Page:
Ever since it was announced (some weeks ago) that billionaire engineer and business magnate Elon Musk would host tonight’s Saturday Night Live episode, the haters chimed in with criticism of him, and the show for inviting him as host.
Well, he was “pretty good at running ‘human’ in emulation mode” (his words). His mom Maye (73) made a cameo appearance during his monologue, and he revealed that he has Asperger’s syndrome (I don’t believe this was public knowledge before today).
He played in almost every skit: a socially awkward guest at a post-quarantine party; a guilty priest in a parody of HBO’s latest crime drama; director of a silly Icelandic TV show; the Mario universe character Wario; a financial adviser that could not explain what (the crypto-currency) Dogecoin is, and a convincing version of himself, as head of SpaceX dealing with an emergency on a Martian colony.
I saw only today (it had been announced in early February), that the gay bar called R Place will not be able to renew its lease at its 619 East Pine Street location, after 35 years there. Apparently it’s not due to the pandemic. The owner of the Pine Street building had died and the estate did not renew R Place’s lease.
The managers of R Place vowed to find a new location, but the loss of the four floors at the Pine Street location is a very big one for the LGBTQ community.
It feels similar to the loss of the beloved CC Seattle complex’s entertainment venue and bars, at the corner of Madison & 15th Avenue. (This was in Sept. 2010, to make way for the office building called the Bullitt Center).
Puzzles are reportedly selling better across the world than they do at Christmas time.
They are made by pasting images onto cardboard (images that evoke a sense of ‘coziness’ are always popular).
An elaborate cookie-cutter machine then applies 1,000 metric tonnes of pressure to cut the pieces.
The cutting tool for a 1,000-piece puzzle uses up to 230 feet of steel.
The edges of the tool dull eventually, and can be sharpened once before it has to be discarded.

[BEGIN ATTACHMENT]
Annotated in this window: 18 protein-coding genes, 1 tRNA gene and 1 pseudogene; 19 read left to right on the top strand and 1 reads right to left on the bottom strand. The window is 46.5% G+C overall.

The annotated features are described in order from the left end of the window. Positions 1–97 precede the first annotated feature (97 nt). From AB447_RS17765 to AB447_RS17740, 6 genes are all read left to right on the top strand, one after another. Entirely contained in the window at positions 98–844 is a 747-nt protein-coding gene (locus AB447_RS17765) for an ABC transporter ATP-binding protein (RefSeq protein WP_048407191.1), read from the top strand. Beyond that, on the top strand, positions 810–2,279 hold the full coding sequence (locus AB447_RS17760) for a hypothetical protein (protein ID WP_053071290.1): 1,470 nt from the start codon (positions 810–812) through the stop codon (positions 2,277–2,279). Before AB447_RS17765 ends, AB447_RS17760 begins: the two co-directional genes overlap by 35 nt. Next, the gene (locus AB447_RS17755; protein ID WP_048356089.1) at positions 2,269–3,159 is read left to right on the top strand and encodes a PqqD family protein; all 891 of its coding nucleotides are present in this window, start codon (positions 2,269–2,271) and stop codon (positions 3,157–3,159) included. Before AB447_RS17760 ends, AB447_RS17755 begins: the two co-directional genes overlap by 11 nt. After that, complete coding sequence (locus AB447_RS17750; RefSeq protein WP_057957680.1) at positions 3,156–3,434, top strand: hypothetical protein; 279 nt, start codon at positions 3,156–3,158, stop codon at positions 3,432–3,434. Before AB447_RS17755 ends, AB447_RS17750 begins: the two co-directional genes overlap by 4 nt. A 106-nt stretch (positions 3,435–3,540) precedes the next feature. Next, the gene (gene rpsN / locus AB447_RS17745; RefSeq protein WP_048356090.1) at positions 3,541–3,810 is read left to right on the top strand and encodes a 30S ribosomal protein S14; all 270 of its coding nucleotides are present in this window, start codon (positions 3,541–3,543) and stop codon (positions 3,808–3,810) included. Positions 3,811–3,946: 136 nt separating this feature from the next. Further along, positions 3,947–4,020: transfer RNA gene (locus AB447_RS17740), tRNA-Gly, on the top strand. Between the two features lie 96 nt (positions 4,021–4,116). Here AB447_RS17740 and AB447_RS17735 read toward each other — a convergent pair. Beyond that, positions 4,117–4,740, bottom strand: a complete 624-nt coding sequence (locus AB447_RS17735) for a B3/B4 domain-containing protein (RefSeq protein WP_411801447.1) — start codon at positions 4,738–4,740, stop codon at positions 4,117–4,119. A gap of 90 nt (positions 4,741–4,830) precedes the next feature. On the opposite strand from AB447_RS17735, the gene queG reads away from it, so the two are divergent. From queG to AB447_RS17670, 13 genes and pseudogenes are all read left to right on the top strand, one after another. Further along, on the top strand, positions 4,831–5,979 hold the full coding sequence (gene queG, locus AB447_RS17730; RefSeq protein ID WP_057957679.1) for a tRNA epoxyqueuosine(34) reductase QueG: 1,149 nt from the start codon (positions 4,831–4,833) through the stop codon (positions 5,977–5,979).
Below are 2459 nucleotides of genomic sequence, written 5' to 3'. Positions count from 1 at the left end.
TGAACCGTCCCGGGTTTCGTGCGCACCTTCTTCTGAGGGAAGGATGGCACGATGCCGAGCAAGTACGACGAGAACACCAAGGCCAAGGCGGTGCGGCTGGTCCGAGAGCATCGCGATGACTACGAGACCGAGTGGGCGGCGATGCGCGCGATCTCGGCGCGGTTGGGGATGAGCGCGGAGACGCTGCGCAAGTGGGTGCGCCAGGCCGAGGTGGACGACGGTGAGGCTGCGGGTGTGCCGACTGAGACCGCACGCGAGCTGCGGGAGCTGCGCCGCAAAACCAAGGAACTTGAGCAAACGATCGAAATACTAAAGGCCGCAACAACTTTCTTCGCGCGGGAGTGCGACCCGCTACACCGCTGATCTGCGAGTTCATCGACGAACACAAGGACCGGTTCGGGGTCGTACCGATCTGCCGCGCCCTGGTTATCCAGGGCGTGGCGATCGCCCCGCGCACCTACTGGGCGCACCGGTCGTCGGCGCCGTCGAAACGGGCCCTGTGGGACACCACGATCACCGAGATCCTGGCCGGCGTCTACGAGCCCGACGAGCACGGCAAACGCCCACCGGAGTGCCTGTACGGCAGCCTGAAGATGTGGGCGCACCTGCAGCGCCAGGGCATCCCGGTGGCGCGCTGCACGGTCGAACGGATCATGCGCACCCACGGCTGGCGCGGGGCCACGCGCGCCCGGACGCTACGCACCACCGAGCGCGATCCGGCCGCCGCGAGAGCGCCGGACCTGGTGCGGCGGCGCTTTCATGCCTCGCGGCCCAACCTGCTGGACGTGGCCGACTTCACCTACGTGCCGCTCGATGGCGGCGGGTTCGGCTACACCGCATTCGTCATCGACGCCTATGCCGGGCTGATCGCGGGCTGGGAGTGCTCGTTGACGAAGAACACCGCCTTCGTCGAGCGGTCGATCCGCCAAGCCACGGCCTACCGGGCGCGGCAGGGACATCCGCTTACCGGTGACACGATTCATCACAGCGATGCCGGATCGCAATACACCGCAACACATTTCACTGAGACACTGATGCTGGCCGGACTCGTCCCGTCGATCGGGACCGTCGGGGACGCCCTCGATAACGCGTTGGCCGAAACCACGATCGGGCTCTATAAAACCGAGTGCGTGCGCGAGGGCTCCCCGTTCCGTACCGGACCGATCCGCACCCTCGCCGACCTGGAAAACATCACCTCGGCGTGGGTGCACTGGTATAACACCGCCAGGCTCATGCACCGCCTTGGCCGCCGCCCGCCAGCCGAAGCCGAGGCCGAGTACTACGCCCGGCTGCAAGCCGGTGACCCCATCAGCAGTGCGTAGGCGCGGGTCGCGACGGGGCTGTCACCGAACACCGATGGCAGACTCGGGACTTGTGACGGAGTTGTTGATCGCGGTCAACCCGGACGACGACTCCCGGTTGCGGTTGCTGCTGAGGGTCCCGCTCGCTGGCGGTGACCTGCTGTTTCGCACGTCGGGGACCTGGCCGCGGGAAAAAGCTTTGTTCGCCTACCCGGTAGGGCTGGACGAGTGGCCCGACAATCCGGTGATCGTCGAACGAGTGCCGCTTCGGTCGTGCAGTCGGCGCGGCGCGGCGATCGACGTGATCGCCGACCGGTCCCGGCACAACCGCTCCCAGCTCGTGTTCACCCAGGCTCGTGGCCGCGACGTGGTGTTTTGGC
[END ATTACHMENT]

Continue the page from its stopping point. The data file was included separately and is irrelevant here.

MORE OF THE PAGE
[Information obtained from the New York Times].
Check out the amazing one-color puzzle below, though – from Japan.
The Japanese name for it translates to Pure White Hell Daio.
I have decided to improve my cryptic crossword skills, and so I printed out a few that I had found in online issues of The Irish Times.
I am not allowed to use Google too directly. (Shockingly, many of the clue phrases and their solutions can be found online).
I do use Google to look up synonyms, or the odd word or phrases that I do not understand.
Example: I think you need to be an Irishman or a Brit, to know that C of E stands for Church of England.
Here’s a sneak peek at my current LEGO project.
I call it ‘The Doon Drive House’. It’s a replica of the house that I grew up in, in South Africa — in a town called Vereeniging, and on Doon Drive, of course.
I had photos of the outside of the house to help me with the dimensions. As for the inside: I still recall every nook and cranny, down to the furniture and appliances that were installed.
So it’s quite a trip down memory lane for me, with the little bricks from Denmark. I used to play with them in that very house, all of 6 years old.
I went bowling with my family on Friday night.
The bowling alley looks and feels much the same — almost identical! — as the old Imperial Lanes bowling alley off Rainier Ave in Seattle. (Sadly, it closed down in 2015).
Check out my form in the ‘action sequence’ below. Not bad, but I have work to do: not a single strike in the ten frames*. I did clean up the spares that had remained after the first ball, on several frames. *It’s a strike when all ten pins are knocked down with the first ball rolled.
I found these stuffed animals in the Whole Foods grocery store (it’s Amazon-owned) on Westlake Ave. I liked the stuffed alpaca* best, Peruvian blanket on its back and all. The T-rexes at the back, are nice, as well. I’m just not sure they make the same excellent cuddle material as the alpaca. (Scary teeth).
*Llamas have long, banana-shaped ears, so this is not a llama.
Young people are now flocking to the social media app called Tik Tok. (It is used to create video clips set to snappy music: clowning for the camera, falling down on your skateboard, shooting hoops, driving golf carts, stuff like that).
Trouble is, the servers are based in China, and regulators fear that the app could pose a national security risk (used to spy on American citizens, used in political influence campaigns, or even used by ISIS terrorists for propaganda).
Anyway – let’s see what the fuss is about, I thought. My initial take: yes, as easy as YouTube to waste a lot of time on it. I stumbled onto a few cute animal videos (stills below), and I like those the best.
I saw this Grimm’s Fairy Tales book in Hamburg and loved the pictures in it .. but it was so heavy, and a little pricey.
Luckily, Amazon had a used one for me that I could order (from a book dealer in England; shipping only $4), and earlier this week, it landed on my porch.